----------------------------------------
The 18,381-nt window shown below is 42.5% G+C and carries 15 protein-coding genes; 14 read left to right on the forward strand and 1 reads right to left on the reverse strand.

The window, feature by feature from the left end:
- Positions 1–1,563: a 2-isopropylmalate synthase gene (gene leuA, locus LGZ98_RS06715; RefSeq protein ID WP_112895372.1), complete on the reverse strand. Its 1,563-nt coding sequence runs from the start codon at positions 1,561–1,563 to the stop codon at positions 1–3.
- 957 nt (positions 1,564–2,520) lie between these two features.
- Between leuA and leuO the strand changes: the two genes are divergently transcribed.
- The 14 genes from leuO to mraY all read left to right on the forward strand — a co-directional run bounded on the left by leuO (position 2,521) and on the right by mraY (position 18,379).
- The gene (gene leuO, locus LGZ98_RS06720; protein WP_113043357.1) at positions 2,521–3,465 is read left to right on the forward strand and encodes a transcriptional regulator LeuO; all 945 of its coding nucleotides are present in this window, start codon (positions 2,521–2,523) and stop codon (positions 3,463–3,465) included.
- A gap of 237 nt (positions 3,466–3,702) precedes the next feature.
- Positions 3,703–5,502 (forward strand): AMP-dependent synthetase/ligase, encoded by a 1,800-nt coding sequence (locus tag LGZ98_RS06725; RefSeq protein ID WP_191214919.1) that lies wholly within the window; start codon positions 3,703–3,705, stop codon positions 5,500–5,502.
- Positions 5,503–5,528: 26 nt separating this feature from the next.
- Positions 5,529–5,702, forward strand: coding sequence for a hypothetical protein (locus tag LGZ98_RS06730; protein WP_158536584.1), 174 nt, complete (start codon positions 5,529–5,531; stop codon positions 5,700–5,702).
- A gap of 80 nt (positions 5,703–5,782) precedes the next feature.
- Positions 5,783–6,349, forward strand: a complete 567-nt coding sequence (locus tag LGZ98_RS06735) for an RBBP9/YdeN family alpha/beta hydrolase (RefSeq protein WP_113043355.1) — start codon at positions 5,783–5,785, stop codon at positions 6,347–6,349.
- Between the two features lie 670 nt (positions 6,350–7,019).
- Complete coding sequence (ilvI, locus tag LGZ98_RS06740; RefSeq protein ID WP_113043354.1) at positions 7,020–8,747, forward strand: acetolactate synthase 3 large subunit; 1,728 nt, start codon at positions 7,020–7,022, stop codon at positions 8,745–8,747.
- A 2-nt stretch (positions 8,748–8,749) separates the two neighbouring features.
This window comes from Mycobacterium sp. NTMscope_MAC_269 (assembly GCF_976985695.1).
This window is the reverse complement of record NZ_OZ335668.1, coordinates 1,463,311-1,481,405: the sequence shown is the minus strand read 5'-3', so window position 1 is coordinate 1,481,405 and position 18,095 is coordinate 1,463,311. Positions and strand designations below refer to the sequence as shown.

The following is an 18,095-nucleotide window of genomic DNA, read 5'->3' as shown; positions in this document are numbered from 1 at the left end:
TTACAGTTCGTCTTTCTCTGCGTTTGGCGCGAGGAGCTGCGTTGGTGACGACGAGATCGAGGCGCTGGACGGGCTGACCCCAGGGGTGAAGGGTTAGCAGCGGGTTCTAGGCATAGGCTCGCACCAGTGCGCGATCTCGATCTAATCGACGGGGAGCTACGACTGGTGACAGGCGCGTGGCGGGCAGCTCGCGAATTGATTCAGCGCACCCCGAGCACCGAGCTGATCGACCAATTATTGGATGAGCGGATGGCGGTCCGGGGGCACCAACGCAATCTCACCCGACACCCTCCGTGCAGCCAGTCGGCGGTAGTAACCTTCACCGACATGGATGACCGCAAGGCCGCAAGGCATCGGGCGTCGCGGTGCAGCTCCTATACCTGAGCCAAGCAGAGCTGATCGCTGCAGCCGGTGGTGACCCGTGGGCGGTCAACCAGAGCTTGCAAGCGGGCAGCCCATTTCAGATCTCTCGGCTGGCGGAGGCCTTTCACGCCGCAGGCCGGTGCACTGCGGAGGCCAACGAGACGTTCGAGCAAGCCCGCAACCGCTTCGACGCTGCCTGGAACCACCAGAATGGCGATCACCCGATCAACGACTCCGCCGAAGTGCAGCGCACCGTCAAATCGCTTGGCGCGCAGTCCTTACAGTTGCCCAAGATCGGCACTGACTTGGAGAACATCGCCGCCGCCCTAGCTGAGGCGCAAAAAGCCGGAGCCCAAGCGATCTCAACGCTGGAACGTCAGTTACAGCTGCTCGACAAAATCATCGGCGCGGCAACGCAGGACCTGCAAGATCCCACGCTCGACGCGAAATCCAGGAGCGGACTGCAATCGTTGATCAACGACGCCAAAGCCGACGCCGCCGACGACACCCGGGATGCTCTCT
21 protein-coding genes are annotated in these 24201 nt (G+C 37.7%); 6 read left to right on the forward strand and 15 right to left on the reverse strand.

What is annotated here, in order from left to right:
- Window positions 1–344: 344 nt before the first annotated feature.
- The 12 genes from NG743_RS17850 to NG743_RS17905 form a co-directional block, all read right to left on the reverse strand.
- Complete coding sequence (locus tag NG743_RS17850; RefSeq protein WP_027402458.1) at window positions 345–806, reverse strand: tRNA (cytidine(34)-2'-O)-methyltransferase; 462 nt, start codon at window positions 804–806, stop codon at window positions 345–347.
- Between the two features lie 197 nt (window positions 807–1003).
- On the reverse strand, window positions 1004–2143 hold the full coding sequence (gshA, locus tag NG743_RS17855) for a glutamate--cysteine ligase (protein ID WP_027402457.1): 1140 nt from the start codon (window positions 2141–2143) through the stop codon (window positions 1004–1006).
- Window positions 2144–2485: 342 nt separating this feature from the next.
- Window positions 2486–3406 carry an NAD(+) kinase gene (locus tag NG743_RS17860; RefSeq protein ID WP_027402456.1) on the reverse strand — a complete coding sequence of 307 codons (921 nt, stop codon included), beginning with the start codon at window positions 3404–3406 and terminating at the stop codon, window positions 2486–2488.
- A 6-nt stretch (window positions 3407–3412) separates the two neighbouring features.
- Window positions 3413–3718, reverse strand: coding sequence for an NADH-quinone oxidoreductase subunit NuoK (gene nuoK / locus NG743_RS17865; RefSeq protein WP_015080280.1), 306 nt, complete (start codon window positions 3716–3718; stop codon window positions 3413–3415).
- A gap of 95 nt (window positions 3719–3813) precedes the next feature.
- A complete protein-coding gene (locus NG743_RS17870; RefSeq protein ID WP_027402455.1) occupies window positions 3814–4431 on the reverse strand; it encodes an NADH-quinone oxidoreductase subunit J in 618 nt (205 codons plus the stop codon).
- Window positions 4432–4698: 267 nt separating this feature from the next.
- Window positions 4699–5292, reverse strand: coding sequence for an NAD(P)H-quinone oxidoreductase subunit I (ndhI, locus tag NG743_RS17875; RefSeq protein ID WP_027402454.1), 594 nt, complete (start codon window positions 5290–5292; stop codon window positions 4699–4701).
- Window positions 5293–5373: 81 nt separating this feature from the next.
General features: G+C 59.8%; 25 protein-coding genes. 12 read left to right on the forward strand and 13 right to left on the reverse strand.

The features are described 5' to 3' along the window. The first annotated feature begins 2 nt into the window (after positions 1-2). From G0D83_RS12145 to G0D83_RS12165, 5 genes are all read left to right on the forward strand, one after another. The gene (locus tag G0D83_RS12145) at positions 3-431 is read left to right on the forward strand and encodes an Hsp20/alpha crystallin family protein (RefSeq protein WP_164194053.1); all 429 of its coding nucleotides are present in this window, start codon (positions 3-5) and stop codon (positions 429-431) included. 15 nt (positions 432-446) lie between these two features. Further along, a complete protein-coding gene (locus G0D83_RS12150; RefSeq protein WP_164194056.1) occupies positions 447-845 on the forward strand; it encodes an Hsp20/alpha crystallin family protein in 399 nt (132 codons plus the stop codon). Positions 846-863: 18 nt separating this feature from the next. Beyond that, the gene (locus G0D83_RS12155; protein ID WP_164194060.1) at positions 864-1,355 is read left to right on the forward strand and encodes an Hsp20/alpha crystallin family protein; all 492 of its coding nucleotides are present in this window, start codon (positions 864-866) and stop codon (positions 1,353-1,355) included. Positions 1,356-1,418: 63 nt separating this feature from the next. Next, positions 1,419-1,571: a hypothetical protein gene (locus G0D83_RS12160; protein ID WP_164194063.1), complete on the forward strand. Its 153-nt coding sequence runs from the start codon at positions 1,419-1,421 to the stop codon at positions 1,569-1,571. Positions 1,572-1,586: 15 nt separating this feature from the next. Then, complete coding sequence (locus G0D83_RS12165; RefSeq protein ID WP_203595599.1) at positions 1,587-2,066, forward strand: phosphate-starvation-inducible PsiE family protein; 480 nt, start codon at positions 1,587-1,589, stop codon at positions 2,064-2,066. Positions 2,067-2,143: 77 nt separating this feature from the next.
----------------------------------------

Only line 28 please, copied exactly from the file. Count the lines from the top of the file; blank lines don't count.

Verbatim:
- Window positions 2144–2485: 342 nt separating this feature from the next.